Big changes coming at the African Nova Scotian Music Association | Arts + Culture | Halifax, Nova Scotia | THE COAST
The African Nova Scotian Music Association is a 26-year-old music industry incubator.
The African Nova Scotian Music Association is a 26-year-old music industry incubator.

Big changes coming at the African Nova Scotian Music Association

Leadership changes, more staff and a new office space are some of the shake-ups in store as its current executive director steps down.

The shake-up in Halifax's culture sector—in which many executive directors and managers of the biggest arts organizations are leaving their chairs—is now one count stronger: It's been announced that the African Nova Scotian Music Association's is seeking a new executive director.
Outgoing chair and executive director Lou Gannon has helmed the organization for over 20 years, and this changing of the guard isn't the only new development for ANSMA: Additional staff and a new office space are also in the works for the 26-year-old music and culture incubator.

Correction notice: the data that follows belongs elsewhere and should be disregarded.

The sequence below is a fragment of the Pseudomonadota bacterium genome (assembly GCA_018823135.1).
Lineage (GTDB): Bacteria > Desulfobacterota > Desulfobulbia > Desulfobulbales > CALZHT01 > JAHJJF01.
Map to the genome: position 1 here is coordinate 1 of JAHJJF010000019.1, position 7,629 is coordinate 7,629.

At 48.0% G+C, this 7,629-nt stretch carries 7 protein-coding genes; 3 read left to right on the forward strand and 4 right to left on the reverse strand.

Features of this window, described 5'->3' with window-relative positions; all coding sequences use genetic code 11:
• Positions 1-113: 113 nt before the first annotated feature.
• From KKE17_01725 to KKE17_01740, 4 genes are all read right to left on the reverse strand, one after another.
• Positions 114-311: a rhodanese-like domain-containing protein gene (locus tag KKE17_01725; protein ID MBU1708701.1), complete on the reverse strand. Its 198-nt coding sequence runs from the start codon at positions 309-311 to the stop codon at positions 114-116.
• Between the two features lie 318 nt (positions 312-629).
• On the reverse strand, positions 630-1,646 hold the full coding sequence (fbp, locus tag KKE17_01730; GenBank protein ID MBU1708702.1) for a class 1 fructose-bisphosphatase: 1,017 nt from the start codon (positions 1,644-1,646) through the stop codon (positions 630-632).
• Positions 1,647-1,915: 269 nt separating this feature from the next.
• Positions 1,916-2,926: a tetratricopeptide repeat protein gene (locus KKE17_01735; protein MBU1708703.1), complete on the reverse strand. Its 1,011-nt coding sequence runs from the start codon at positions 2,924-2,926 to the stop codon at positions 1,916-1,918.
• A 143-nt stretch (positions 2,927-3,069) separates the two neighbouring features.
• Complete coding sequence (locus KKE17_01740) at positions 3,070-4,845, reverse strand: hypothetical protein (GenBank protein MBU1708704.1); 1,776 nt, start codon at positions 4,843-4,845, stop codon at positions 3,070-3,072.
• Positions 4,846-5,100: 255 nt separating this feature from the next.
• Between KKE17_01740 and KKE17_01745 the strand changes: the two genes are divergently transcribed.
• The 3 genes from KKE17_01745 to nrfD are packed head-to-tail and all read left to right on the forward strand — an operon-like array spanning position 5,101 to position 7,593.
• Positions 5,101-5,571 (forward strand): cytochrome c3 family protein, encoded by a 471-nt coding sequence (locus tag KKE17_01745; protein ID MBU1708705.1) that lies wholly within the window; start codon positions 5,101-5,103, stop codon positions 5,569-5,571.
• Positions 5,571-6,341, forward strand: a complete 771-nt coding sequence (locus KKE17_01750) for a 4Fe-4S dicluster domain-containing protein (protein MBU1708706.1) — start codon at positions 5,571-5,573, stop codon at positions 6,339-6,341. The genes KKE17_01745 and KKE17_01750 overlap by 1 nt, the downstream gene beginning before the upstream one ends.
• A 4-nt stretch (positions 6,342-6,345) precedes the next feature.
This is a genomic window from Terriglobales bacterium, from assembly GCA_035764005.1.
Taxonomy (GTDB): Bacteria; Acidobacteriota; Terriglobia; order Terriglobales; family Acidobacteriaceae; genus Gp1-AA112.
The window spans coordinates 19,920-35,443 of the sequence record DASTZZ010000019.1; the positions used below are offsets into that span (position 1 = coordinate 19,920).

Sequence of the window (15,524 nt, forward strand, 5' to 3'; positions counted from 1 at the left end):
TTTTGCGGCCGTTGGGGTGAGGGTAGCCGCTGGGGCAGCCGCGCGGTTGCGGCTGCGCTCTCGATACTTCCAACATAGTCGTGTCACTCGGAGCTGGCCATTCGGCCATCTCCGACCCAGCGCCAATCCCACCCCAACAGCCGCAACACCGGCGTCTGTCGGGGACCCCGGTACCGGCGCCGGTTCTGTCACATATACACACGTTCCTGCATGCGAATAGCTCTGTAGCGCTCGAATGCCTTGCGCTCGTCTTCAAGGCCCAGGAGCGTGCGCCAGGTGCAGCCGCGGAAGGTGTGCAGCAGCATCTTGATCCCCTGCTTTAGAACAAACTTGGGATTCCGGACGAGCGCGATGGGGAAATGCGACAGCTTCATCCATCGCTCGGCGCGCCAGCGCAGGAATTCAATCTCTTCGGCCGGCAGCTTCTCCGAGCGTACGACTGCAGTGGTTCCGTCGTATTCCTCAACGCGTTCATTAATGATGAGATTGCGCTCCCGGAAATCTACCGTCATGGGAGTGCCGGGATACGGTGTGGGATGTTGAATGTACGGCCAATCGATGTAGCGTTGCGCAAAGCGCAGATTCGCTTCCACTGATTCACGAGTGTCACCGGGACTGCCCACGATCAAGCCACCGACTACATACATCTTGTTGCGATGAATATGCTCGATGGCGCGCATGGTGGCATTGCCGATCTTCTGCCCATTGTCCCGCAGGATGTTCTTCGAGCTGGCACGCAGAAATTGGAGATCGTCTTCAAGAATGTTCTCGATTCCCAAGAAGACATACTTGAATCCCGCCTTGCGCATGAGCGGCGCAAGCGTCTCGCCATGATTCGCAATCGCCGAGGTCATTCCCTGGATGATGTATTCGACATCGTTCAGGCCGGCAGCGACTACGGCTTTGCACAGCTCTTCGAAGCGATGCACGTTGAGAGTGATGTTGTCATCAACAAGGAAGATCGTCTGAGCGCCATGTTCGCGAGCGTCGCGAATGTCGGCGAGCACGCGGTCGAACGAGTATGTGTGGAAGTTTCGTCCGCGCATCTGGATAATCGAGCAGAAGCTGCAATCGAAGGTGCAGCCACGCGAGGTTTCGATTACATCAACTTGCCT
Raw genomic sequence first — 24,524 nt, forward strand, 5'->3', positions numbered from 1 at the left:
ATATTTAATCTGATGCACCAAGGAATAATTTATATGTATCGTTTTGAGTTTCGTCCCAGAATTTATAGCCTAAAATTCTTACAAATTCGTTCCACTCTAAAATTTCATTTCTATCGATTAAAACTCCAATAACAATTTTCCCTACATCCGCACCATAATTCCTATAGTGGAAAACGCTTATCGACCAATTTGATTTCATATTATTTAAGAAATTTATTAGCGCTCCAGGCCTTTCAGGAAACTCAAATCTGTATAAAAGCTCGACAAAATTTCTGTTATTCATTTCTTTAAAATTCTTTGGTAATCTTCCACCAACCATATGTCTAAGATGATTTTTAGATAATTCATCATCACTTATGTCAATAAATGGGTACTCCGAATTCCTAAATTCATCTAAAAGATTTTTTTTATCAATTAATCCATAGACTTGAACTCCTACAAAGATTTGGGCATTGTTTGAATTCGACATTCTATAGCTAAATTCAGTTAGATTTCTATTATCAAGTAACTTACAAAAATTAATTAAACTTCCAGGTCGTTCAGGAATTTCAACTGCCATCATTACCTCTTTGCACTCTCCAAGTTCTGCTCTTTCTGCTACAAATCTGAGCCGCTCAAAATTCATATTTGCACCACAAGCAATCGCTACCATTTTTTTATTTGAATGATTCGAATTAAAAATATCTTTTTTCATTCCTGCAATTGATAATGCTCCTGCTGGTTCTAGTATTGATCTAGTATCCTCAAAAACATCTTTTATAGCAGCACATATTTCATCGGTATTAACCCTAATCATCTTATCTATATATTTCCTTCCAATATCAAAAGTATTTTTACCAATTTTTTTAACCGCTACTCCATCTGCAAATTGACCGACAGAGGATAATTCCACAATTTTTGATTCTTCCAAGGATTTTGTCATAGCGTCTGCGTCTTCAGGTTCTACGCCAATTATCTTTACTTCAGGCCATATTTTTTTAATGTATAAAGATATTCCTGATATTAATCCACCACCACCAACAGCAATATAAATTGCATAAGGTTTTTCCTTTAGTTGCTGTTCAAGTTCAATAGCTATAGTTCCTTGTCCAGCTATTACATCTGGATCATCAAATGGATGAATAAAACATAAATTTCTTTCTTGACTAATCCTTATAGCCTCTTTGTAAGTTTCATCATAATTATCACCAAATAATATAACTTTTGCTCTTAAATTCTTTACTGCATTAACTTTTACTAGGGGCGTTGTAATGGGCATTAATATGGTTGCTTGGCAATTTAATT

"ANSMA is working with Nova Scotian Black-owned and socially-conscious recruitment agency, Placemaking 4G, to conduct the search and find the right leader for the job," a press release states. "To qualify for the opportunity, ANSMA is seeking a leader with management experience and an understanding of non-profit policies and best practices. They are someone who holds deep appreciation and knowledge of African Nova Scotia history, in particular relating to arts, culture and music." (If that sounds like you, application details can be found on ANSMA's website and you can shoot your shot before February 1.)

“Change is inevitable, growth is optional,” says ANSMA Board Chair Ken Hudson in the same release. “And at ANSMA we choose growth. It won't be easy, but it will be rewarding, and we are ready for what lies ahead.”

About The Author

Morgan Mullin

Morgan is the Arts & Entertainment Editor at The Coast, where she writes about everything from what to see and do around Halifax to profiles of the city’s creative class to larger cultural pieces. She’s been with The Coast since 2016.

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